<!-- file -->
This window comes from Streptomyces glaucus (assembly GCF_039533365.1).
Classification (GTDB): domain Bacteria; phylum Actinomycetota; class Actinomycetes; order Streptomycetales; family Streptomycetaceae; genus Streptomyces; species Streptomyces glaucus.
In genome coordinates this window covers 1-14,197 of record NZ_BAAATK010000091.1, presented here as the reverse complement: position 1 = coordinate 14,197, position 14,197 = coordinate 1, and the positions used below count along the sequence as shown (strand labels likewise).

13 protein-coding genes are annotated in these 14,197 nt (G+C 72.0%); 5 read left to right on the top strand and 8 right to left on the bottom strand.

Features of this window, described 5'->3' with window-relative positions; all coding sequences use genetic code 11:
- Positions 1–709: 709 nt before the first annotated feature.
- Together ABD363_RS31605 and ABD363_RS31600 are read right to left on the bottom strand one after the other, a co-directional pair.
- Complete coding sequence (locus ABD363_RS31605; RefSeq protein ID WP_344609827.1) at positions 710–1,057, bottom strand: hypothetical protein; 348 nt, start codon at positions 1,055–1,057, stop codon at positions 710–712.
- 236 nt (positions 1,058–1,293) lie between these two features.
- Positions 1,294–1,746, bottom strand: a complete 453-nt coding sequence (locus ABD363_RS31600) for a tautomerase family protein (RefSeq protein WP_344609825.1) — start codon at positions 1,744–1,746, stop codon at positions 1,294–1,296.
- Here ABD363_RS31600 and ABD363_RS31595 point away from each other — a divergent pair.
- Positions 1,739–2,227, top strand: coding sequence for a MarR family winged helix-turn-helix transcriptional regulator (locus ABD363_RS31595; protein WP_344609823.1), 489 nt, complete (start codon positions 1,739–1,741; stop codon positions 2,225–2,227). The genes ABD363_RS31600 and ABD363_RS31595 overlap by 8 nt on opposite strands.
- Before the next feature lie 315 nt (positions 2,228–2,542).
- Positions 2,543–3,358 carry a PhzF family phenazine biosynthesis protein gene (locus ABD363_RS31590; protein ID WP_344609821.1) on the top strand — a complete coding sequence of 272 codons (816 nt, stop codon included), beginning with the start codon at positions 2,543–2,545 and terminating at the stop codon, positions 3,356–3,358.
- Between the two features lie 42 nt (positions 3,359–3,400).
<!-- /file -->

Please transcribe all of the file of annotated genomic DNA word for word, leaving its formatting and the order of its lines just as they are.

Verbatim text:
This window comes from Streptomyces glaucus (assembly GCF_039533365.1).
Classification (GTDB): domain Bacteria; phylum Actinomycetota; class Actinomycetes; order Streptomycetales; family Streptomycetaceae; genus Streptomyces; species Streptomyces glaucus.
In genome coordinates this window covers 1-14,197 of record NZ_BAAATK010000091.1, presented here as the reverse complement: position 1 = coordinate 14,197, position 14,197 = coordinate 1, and the positions used below count along the sequence as shown (strand labels likewise).

13 protein-coding genes are annotated in these 14,197 nt (G+C 72.0%); 5 read left to right on the top strand and 8 right to left on the bottom strand.

Features of this window, described 5'->3' with window-relative positions; all coding sequences use genetic code 11:
- Positions 1–709: 709 nt before the first annotated feature.
- Together ABD363_RS31605 and ABD363_RS31600 are read right to left on the bottom strand one after the other, a co-directional pair.
- Complete coding sequence (locus ABD363_RS31605; RefSeq protein ID WP_344609827.1) at positions 710–1,057, bottom strand: hypothetical protein; 348 nt, start codon at positions 1,055–1,057, stop codon at positions 710–712.
- 236 nt (positions 1,058–1,293) lie between these two features.
- Positions 1,294–1,746, bottom strand: a complete 453-nt coding sequence (locus ABD363_RS31600) for a tautomerase family protein (RefSeq protein WP_344609825.1) — start codon at positions 1,744–1,746, stop codon at positions 1,294–1,296.
- Here ABD363_RS31600 and ABD363_RS31595 point away from each other — a divergent pair.
- Positions 1,739–2,227, top strand: coding sequence for a MarR family winged helix-turn-helix transcriptional regulator (locus ABD363_RS31595; protein WP_344609823.1), 489 nt, complete (start codon positions 1,739–1,741; stop codon positions 2,225–2,227). The genes ABD363_RS31600 and ABD363_RS31595 overlap by 8 nt on opposite strands.
- Before the next feature lie 315 nt (positions 2,228–2,542).
- Positions 2,543–3,358 carry a PhzF family phenazine biosynthesis protein gene (locus ABD363_RS31590; protein ID WP_344609821.1) on the top strand — a complete coding sequence of 272 codons (816 nt, stop codon included), beginning with the start codon at positions 2,543–2,545 and terminating at the stop codon, positions 3,356–3,358.
- Between the two features lie 42 nt (positions 3,359–3,400).